Simply the best Documentaries
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Paraguay: The Most Dangerous Prison on Earth
Imagine being in jail. Now imagine living in a foreign country. Scary? Raphael Rowe served 12 years in prison for a crime he was eventually acquitted. He takes you inside these jails. Rowe shows what living conditions are for the inmates, as well as the guards. You'll never look at prison the same.
In the first episode, Raphael Rowe spends a week behind bars at Tacumbu prison in Paraguay, where inmates scrounge in the trash in order to pay their own way.
Inside the World Toughest Prisons
Survivors Guide to Prison 1of2
Following the stories of Bruce Lisker and Reggie Cole who spent year after year in prison for murders they didn't commit - audiences get a harrowing look at how barbaric the US justice system is. The film ultimately asks how we can survive the prison model at all, and looks at better solutions for conflict resolution, harm reduction, crime and more. Hosted by filmmaker Matthew Cooke and guest hosting representatives from the massive range of Americans joining forces to change this broken system.
Survivors Guide to Prison
What Makes a Psychopath
Psychopaths have long captured the public imagination. Painted as charismatic, violent predators lacking in all empathy, they provide intrigue and horror in equal measure. But what precisely is a psychopath? What is it that drives them to cause harm, even kill? And can they ever be cured? The film also features a series of candid interviews with prison inmates who not only describe their crimes but why they think they committed them.
'What Makes a Psychopath?' explores not only how each individual's crimes were shaped by their own life experiences, but also gives an insight into how these people think and behave. Working with the world's experts in the field, the film sheds light on the biological, psychological and environmental influences that shape a psychopath. And it looks to the future, with ground-breaking research that suggests a lifetime of incarceration is not the only option to manage violent and dangerous psychopaths.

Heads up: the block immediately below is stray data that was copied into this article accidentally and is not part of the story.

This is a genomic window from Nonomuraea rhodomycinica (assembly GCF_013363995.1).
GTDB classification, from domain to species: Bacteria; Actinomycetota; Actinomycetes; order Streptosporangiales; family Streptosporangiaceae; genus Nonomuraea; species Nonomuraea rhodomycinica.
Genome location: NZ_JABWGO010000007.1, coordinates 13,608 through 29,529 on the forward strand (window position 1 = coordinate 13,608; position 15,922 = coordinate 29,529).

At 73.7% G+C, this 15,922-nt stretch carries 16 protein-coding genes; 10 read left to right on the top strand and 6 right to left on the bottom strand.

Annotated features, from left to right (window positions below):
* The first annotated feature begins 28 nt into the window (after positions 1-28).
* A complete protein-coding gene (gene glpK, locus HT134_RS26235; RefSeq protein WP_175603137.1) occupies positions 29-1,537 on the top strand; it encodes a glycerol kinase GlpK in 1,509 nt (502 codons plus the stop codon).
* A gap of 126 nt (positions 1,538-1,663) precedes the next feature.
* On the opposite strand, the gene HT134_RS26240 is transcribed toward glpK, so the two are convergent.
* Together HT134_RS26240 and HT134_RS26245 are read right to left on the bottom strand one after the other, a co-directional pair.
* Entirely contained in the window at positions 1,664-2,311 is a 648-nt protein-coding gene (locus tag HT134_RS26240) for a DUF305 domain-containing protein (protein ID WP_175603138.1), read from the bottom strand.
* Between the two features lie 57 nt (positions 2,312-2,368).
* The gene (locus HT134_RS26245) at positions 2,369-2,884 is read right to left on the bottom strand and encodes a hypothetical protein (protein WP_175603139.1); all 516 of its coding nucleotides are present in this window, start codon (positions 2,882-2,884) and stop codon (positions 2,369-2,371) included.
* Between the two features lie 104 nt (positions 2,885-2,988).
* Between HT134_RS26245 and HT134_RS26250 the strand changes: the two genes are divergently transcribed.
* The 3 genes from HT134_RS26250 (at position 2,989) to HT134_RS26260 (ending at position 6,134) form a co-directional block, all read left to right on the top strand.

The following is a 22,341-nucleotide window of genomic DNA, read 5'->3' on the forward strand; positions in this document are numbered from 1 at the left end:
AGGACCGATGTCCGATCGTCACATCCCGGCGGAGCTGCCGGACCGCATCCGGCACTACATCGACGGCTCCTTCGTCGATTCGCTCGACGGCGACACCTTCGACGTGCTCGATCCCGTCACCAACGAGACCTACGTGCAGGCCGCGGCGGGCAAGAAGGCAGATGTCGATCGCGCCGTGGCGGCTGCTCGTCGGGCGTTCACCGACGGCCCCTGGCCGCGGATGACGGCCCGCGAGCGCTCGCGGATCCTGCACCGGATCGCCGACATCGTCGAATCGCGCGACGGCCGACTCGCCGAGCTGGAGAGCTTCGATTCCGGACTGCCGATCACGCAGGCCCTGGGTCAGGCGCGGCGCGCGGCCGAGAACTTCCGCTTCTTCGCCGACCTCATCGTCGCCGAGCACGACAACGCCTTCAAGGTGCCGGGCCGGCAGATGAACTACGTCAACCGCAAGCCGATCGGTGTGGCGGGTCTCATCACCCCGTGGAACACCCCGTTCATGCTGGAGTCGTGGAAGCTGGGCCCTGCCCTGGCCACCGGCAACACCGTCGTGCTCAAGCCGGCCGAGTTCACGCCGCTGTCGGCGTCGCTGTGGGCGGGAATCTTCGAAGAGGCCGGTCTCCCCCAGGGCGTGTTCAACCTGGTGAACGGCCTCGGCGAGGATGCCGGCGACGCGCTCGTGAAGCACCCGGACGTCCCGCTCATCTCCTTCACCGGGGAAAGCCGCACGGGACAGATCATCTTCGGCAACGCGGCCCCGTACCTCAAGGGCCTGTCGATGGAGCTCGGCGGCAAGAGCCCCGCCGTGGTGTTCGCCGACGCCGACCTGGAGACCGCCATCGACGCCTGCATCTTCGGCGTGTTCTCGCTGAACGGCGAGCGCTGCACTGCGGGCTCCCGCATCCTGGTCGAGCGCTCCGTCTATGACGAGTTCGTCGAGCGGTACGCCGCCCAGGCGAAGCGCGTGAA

The title of Ava DuVernay's extraordinary and galvanizing documentary refers to the 13th Amendment to the Constitution, which reads 'Neither slavery nor involuntary servitude, except as a punishment for crime whereof the party shall have been duly convicted, shall exist within the United States.' The progression from that second qualifying clause to the horrors of mass criminalization and the sprawling American prison industry is laid out by DuVernay with bracing lucidity. With a potent mixture of archival footage and testimony from a dazzling array of activists, politicians, historians, and formerly incarcerated women and men, DuVernay creates a work of grand historical synthesis.
Making a Murderer Eighteen Years Lost
This series, acclaimed by the public and praised by critics, explores the story of Steven Avery, a man from Manitowoc County, Wisconsin, who served 18 years in prison for the wrongful conviction of sexual assault and attempted murder of Penny Beerntsen, before being fully exonerated in 2003 by DNA evidence. "Eighteen Years Lost" When Steven Avery is freed from a wrongful conviction, his search for justice raises questions about the authorities who put him behind bars.
Making a Murderer
The Last Dance
The Private Life of Plants
How the Universe Works Series 8
Roman Empire: Reign of Blood
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